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Composer Secrets: The $2000 Opera

Budget Friendly Opera Production

When you think about writing an opera, often your vision is tempered a little bit by reality. After all, the libretto might call for two hundred Roman soldiers marching in perfect rhythm or require insurmountable months of rehearsal to sing your score just right. You might need a full orchestra or a rock band or need to hire a dozen jugglers for that one scene before the heroine plunges a knife in her lovers heart (it is  opera, so we must be dramatic). 

The last couple of decades have seen splendor and extravagance, once the calling cards of great opera, give way to smaller chamber operas, short opera productions, and experimental operas where technology replaces lavish sets and a handful of characters play out a complex, sometimes nonlinear, story.

When I set out to write Libertaria: The Virtual Opera I knew that I wanted grand splendor. I wanted to recreate the grandiosity of the operatic heyday, when audiences clamored to see exotic costumes, hear lyrical gymnastics, and in general enjoy a spectacle that mocked society's ills and openly tore apart the political fabric of the time. That is what opera truly was, the epic before the cinema blockbuster. Yet, there was one issue - money. How can I finance an epic opera? I don't believe in borrowing money and then owing my life to several investors if the opera "flopped", but I also didn't want to compromise on the vision in my head.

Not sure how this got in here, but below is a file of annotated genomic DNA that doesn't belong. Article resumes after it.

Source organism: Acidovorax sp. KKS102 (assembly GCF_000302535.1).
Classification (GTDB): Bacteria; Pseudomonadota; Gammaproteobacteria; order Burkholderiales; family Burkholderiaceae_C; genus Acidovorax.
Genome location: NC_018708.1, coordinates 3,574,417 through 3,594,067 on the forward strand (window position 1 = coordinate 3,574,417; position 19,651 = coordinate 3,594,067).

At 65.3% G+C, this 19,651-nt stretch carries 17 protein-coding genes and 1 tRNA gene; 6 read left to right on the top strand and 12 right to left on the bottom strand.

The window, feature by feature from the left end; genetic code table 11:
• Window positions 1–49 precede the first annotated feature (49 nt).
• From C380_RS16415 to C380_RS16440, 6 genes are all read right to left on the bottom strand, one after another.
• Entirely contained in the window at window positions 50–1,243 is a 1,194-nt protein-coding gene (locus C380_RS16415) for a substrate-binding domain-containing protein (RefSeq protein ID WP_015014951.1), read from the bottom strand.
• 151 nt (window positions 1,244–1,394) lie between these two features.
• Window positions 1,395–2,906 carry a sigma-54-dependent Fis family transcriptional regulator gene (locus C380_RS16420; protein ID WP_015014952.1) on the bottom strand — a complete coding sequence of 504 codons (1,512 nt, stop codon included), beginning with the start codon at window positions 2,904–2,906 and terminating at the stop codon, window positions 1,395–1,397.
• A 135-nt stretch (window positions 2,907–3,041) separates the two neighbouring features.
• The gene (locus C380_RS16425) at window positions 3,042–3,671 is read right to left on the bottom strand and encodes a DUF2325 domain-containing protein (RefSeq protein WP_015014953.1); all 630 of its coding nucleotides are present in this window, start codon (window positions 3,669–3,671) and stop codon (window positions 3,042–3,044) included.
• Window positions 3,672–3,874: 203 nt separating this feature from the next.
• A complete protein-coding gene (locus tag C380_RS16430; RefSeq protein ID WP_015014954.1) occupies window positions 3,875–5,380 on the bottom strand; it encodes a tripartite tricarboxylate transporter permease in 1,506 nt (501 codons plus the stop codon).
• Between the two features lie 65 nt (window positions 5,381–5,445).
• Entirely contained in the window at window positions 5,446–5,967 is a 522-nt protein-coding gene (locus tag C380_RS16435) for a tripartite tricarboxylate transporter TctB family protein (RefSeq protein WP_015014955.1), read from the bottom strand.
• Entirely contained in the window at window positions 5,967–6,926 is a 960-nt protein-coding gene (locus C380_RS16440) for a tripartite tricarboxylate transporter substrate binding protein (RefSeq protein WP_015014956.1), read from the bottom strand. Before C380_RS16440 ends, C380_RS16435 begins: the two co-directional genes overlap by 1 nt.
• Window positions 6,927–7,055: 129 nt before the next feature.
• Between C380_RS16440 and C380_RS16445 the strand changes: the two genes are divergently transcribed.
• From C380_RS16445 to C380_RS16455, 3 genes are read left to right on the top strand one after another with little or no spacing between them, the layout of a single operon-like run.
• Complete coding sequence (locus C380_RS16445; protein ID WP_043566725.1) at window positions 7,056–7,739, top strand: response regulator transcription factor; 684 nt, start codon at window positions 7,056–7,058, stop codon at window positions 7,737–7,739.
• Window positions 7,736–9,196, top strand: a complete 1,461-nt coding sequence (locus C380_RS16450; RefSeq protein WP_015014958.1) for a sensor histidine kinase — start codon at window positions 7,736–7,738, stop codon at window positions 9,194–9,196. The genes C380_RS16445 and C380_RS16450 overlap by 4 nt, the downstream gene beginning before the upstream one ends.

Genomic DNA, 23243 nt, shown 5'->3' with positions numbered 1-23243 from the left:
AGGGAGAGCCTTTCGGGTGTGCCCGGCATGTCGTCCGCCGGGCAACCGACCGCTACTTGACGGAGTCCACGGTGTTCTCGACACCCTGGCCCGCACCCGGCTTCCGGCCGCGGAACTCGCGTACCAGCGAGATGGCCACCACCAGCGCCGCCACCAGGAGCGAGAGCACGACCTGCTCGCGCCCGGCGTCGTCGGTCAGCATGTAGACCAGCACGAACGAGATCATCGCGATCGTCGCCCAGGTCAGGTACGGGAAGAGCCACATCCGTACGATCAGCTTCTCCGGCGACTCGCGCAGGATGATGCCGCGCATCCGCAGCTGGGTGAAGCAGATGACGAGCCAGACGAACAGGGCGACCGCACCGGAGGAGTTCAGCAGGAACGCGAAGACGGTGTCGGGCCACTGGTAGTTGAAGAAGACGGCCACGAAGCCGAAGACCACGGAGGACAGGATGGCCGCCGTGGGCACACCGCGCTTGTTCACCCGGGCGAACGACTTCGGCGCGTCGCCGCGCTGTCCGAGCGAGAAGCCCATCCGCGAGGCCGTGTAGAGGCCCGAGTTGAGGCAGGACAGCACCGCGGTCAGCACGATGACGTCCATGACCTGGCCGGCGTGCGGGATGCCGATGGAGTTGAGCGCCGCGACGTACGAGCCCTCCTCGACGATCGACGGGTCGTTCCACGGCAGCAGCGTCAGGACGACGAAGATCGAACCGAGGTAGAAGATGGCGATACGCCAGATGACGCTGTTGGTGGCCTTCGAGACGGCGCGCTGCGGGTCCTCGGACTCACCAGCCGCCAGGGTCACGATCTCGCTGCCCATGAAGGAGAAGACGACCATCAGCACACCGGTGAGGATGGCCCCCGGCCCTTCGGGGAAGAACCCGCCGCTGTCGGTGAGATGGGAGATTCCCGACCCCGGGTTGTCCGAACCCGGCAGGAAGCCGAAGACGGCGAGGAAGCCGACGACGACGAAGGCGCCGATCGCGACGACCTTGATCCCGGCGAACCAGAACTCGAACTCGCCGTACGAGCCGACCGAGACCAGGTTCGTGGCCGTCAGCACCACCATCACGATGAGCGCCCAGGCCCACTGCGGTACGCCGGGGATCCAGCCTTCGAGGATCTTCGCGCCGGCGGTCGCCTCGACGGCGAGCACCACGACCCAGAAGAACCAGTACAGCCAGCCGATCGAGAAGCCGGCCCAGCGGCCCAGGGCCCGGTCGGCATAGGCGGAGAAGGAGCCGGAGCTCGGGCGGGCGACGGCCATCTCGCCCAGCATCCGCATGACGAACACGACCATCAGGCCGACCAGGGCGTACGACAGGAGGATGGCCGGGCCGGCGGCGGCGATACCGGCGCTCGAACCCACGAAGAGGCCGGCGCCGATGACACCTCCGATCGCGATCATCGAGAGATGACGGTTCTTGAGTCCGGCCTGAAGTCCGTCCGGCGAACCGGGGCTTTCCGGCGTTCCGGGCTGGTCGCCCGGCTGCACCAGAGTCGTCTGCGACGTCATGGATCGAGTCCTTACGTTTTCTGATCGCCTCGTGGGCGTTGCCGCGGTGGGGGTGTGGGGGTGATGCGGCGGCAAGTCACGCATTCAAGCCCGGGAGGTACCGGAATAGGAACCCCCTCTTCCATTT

If you have ever created a large scale work, I am sure that you have dealt with the same issue, whether it was a film, a symphony, or a large business project. There are logistical issues that threaten to destroy the very idea that gave birth to your vision. 

These were my solutions which I now share with you in the hopes that my innovative approach to opera will help the next artist that wakes up in the middle of the night with an intense desire to create without any cash flow. 

A Story 

Fortunately I am a writer (it helps, you know to be a multitasking maven). I rewrite an old sci-fi tale about genetics gone wrong into a full librettoplay (a cross between a libretto and screenplay). By writing my own story I bypassed any copyright issues. I own all rights to the story. It came from my head.


Here I have to say I was incredibly blessed by talented crew and cast members that were willing to give up their time and donate sheer incredible talent to practice and record each song separately, e-mailing me over 1000 takes in the end. I found them through sites like Music Xray and publications like Sigma Alpha Iota's Panpipes and the International Alliance for Women in Music listserve. 


I am not an organized individual, and the production would have been completed probably a good year sooner had I been more organized and had a better idea as to how much time this project would take. All the same, I posted detailed "Rehearsal Albums" through Bandcamp with instruction manuals that provided click tracks, scores, and music for each individual part.